Elegant Corruptions, the best-named art show in town, opened last night with resounding success. It’s the second in a now annual series of exhibitions called Radiant Dark and the brainchild of MADE partners Julie Nicholson and Shaun Moore. As Nicholson told us, while the “radiant” part of that equation is probably clear, the “dark” might need more explaining. It refers to the “perceived obscurity of Canadian design”—the exhibits are something of a call to arms, a vivid demonstration of just how active a design community we have. (Toronto, as she points out, is the second-ranked city in North America for design work.) While the notion sometimes gets short shrift, Nicholson believes that there is undoubtedly a Canadian aesthetic, which she characterizes as clean, rooted in modernism, and “definitely concerned with a question of identity.”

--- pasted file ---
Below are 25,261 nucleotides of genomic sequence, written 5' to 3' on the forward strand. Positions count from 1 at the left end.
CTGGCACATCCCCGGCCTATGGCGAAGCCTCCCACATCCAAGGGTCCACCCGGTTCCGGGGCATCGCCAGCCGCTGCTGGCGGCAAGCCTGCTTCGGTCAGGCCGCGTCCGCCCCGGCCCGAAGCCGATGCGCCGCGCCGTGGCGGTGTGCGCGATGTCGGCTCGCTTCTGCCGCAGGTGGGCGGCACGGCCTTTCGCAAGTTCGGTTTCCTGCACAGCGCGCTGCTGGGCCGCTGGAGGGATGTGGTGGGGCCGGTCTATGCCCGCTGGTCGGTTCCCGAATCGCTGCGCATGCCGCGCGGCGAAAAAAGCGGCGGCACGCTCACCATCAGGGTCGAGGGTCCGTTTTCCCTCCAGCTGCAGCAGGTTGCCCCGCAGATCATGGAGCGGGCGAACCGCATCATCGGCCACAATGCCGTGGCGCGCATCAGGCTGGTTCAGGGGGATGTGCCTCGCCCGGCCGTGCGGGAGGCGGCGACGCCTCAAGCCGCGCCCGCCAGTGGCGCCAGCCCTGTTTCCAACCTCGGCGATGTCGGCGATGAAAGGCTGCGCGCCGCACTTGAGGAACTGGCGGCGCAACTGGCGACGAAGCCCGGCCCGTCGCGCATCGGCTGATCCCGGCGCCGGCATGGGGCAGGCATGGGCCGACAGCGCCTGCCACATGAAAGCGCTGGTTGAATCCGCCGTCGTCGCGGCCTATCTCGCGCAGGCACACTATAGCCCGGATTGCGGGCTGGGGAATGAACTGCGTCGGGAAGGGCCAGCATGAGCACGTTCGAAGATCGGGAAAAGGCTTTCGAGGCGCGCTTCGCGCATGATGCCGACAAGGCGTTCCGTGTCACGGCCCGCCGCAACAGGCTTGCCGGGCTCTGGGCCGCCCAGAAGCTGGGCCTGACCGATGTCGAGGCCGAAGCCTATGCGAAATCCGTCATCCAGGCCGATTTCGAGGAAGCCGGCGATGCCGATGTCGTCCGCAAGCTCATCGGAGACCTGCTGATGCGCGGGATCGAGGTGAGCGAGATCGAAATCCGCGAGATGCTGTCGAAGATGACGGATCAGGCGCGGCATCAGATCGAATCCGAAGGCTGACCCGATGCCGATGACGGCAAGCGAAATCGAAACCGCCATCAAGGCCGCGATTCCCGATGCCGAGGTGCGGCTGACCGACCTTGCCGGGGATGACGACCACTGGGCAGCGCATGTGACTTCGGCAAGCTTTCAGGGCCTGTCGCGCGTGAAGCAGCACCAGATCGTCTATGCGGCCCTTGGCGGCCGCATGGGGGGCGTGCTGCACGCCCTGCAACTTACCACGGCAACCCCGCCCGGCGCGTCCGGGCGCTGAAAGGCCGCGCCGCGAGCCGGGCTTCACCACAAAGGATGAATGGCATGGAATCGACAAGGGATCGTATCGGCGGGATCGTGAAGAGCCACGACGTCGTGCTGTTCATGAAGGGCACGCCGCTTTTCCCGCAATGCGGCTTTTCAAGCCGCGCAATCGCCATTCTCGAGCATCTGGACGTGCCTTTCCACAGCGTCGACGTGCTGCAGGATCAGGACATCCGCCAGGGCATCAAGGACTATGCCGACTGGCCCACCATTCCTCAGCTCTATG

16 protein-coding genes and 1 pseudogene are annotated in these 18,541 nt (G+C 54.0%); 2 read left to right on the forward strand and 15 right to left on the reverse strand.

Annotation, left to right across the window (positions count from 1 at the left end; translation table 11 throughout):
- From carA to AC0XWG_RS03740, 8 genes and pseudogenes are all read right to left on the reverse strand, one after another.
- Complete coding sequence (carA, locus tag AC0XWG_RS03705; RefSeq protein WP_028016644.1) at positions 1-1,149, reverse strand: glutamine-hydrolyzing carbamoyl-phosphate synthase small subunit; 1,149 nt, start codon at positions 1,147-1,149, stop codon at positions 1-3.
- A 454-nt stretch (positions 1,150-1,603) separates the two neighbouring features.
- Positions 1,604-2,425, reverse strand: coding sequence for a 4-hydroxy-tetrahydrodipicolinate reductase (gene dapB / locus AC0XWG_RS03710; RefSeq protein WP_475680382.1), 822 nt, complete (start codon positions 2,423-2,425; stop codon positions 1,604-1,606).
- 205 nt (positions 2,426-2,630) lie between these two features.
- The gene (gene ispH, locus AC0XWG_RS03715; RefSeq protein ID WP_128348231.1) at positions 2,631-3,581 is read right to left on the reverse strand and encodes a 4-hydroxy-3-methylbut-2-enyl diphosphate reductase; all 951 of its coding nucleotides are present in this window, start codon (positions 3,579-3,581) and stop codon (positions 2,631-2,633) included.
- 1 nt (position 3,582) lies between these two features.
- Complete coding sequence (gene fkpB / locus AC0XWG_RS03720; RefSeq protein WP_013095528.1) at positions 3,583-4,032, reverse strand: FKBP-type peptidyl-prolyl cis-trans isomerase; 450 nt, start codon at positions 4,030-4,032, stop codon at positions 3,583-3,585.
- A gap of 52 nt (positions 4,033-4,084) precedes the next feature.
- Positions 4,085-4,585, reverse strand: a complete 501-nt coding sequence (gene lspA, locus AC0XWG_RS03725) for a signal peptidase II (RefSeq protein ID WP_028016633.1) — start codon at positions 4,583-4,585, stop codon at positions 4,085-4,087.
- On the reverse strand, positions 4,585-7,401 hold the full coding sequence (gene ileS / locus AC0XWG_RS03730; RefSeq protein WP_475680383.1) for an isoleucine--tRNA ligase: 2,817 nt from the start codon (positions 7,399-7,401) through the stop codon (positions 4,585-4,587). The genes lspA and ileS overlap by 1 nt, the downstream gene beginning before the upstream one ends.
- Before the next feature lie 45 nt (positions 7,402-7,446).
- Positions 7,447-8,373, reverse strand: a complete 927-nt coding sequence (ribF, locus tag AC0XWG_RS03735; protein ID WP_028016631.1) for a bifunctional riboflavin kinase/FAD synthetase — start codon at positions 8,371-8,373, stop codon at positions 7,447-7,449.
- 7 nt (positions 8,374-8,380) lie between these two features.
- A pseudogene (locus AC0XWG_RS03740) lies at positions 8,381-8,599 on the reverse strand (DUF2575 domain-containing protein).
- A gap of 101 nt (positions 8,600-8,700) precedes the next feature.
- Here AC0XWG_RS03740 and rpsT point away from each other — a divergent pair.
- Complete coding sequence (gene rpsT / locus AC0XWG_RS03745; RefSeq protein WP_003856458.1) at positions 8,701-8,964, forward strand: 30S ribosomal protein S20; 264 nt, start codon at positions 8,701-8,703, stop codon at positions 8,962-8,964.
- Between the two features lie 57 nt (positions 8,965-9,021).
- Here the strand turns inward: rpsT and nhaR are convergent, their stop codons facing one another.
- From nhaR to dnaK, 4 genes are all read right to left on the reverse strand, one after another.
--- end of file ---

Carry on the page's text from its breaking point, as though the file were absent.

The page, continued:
This year’s installment in the series is devoted to the theme of transgression. “Elegant Corruptions” explores the idea that a little degeneration can be good thing, artistically speaking. It’s “about trying to find the beauty in what can be ugly,” said Nicholson, and based on the pieces we saw, there’s no doubt many of the designers have managed to do precisely that. With more than seven hundred people in attendance last night, and several shiny “sold” stickers as proof that the love is backed up by money, Canadian independent designers have good reason to be hopeful.
We could gush about our favourites, but instead we’ve put up some photos so you can see for yourself.
All photos by Hamutal Dotan/Torontoist.